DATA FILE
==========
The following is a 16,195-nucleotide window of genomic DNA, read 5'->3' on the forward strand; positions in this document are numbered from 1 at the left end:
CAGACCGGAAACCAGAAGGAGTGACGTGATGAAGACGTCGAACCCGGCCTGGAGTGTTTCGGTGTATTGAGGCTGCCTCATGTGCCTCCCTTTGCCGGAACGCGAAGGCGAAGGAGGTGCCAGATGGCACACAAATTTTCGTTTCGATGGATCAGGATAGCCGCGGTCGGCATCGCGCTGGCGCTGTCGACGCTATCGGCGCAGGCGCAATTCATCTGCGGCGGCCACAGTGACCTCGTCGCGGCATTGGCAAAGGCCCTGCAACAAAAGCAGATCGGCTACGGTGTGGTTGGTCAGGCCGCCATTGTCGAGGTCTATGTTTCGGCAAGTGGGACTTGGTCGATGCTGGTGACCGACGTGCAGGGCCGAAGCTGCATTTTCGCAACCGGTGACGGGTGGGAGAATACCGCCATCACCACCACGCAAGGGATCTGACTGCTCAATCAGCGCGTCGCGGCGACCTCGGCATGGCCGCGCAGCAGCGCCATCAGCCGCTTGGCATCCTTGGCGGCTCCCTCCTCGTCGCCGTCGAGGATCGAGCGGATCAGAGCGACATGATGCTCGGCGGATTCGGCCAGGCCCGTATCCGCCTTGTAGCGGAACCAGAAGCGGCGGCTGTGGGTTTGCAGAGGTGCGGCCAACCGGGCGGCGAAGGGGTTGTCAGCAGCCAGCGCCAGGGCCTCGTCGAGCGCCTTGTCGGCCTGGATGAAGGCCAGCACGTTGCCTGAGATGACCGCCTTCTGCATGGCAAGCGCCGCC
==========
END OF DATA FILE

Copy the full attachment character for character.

The following is a 16,195-nucleotide window of genomic DNA, read 5'->3' on the forward strand; positions in this document are numbered from 1 at the left end:
CAGACCGGAAACCAGAAGGAGTGACGTGATGAAGACGTCGAACCCGGCCTGGAGTGTTTCGGTGTATTGAGGCTGCCTCATGTGCCTCCCTTTGCCGGAACGCGAAGGCGAAGGAGGTGCCAGATGGCACACAAATTTTCGTTTCGATGGATCAGGATAGCCGCGGTCGGCATCGCGCTGGCGCTGTCGACGCTATCGGCGCAGGCGCAATTCATCTGCGGCGGCCACAGTGACCTCGTCGCGGCATTGGCAAAGGCCCTGCAACAAAAGCAGATCGGCTACGGTGTGGTTGGTCAGGCCGCCATTGTCGAGGTCTATGTTTCGGCAAGTGGGACTTGGTCGATGCTGGTGACCGACGTGCAGGGCCGAAGCTGCATTTTCGCAACCGGTGACGGGTGGGAGAATACCGCCATCACCACCACGCAAGGGATCTGACTGCTCAATCAGCGCGTCGCGGCGACCTCGGCATGGCCGCGCAGCAGCGCCATCAGCCGCTTGGCATCCTTGGCGGCTCCCTCCTCGTCGCCGTCGAGGATCGAGCGGATCAGAGCGACATGATGCTCGGCGGATTCGGCCAGGCCCGTATCCGCCTTGTAGCGGAACCAGAAGCGGCGGCTGTGGGTTTGCAGAGGTGCGGCCAACCGGGCGGCGAAGGGGTTGTCAGCAGCCAGCGCCAGGGCCTCGTCGAGCGCCTTGTCGGCCTGGATGAAGGCCAGCACGTTGCCTGAGATGACCGCCTTCTGCATGGCAAGCGCCGCC